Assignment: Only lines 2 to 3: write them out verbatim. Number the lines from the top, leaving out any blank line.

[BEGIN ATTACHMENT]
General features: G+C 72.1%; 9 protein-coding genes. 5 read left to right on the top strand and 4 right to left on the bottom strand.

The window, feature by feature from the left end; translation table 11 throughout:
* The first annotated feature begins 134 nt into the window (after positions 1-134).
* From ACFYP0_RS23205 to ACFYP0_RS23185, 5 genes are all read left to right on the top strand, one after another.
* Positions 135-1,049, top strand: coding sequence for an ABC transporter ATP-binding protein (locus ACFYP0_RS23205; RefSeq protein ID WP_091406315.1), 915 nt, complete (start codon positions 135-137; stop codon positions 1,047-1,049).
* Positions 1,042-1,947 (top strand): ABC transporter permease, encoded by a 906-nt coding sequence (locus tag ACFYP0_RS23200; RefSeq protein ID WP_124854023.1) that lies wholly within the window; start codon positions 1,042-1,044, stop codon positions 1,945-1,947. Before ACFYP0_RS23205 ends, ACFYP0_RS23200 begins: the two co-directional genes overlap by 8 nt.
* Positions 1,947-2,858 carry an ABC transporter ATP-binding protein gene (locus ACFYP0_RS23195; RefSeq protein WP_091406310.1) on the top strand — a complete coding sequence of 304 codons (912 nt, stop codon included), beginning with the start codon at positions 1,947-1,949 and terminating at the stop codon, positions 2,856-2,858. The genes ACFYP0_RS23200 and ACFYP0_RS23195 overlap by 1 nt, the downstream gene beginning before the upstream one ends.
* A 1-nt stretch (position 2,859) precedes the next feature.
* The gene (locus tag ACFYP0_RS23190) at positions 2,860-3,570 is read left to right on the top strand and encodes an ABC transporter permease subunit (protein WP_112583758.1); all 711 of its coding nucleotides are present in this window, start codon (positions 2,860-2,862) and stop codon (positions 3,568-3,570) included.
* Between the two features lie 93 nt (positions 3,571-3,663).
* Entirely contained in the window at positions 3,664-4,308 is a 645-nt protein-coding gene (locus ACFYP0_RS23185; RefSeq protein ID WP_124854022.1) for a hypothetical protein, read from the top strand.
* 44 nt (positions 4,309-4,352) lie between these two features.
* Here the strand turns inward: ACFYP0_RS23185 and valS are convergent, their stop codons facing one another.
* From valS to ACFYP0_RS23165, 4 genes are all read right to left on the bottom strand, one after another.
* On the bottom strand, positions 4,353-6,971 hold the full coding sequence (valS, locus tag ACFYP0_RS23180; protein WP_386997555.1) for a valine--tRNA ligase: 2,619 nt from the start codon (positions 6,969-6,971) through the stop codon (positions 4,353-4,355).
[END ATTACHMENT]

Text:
The window, feature by feature from the left end; translation table 11 throughout:
* The first annotated feature begins 134 nt into the window (after positions 1-134).